Boating Industry

February 2016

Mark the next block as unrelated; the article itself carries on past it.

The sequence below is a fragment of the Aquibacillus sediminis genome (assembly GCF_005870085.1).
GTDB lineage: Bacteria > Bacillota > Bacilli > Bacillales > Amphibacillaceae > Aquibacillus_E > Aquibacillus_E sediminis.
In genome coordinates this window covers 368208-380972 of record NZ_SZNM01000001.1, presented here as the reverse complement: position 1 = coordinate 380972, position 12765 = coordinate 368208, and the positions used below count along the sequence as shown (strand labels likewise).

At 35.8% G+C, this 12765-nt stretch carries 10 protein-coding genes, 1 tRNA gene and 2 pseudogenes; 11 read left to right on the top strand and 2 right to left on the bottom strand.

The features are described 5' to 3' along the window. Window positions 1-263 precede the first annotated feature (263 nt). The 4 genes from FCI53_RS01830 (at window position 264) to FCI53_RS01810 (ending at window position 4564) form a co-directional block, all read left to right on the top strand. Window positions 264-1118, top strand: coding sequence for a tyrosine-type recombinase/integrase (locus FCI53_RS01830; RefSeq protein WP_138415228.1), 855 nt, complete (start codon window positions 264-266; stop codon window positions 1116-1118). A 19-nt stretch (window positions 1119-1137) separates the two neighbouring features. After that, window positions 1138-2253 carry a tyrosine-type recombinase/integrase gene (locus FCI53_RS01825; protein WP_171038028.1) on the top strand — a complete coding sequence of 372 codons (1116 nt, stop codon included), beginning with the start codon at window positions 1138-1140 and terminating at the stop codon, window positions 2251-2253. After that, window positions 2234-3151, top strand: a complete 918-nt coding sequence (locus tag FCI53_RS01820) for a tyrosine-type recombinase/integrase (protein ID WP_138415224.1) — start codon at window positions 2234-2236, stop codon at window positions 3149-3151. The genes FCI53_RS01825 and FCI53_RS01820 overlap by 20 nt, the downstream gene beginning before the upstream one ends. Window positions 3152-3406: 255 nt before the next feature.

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February 2016 | Boating Industry | 25 [ Big money ] contributed to a wider, global economic uplift. The recovery of the U.S. economy over the past two years has gone hand-in-hand with a recovering U.S. dollar. The value of the U.S. dollar is measured by the U.S. Dollar Index (or DXY), which is an index of the value of the greenback relative to the currencies of our major trading partners, in- cluding the Euro, the Japanese Yen, the British Pound Sterling, the Canadian Dollar, the Swedish Krona and the Swiss Franc. The DXY goes up when the U.S. dollar gains value compared to these other currencies. The buck hit rock bottom in April of 2008, when one U.S. dollar was worth just 71.32 cents in international trading – an all-time record low. By January 1, 2016, it had climbed back to 98.35 cents – roughly the same level where it sat prior to the downturn. The consensus among the banks is that the dollar will remain somewhere around par at least through 2017. So looking forward, what does it all mean for the recreational boating industry? Greater purchasing power for importers As the largest boat and boating equipment market in the world and the world's strongest economy, the United States is the engine of growth that drives global markets. The U.S. market is so large, so strong, so driven by consumption, and so partial to product that is different, that it has the capac- ity to directly impact production in European and Asian nations. When the U.S. boating market does well, it isn't just domestic suppliers who benefit. A stronger U.S. dollar brings benefits to dealers, distributors and manu- facturers alike. A strong dollar gives dealers increased purchasing power, and it allows distributors to obtain better deals on aftermarket goods from all over the world – everything from electronics to rain suits – which translates into better margins in the chandlery. A stronger dollar can also help U.S. boat manufacturers when they need to source raw materials and finished components. That's especially true in the case of product that is imported into the United States. A higher cost of goods for exporters A strong U.S. dollar is a bit of a double-edged sword. While it affords U.S. buyers with greater purchasing power, it also makes American goods more expensive to buy in a global market. "It is true that the growing strength of the dollar is making things a bit tougher right now for U.S. exporters," said National Marine Manufacturers Association President Thom Dammrich. Pushback against price increases is normal, he says – in this case, the price increase resulting from U.S. dollar exchange rates returning to a point near their long-term average, following a few years of lower values in the wake of the 2008 downturn. "Before the downturn, when rates were similar to where they are today, This year's METS featured a record number of U.S. companies exhibiting. PHOTOS ON THIS PAGE: BAS TIAANAALBERSBERG "We are hearing feedback from some of our overseas distributors, who are feeling a bit of margin compression from the currency exchange rate." — Bennett Marine CEO Charles Sweet

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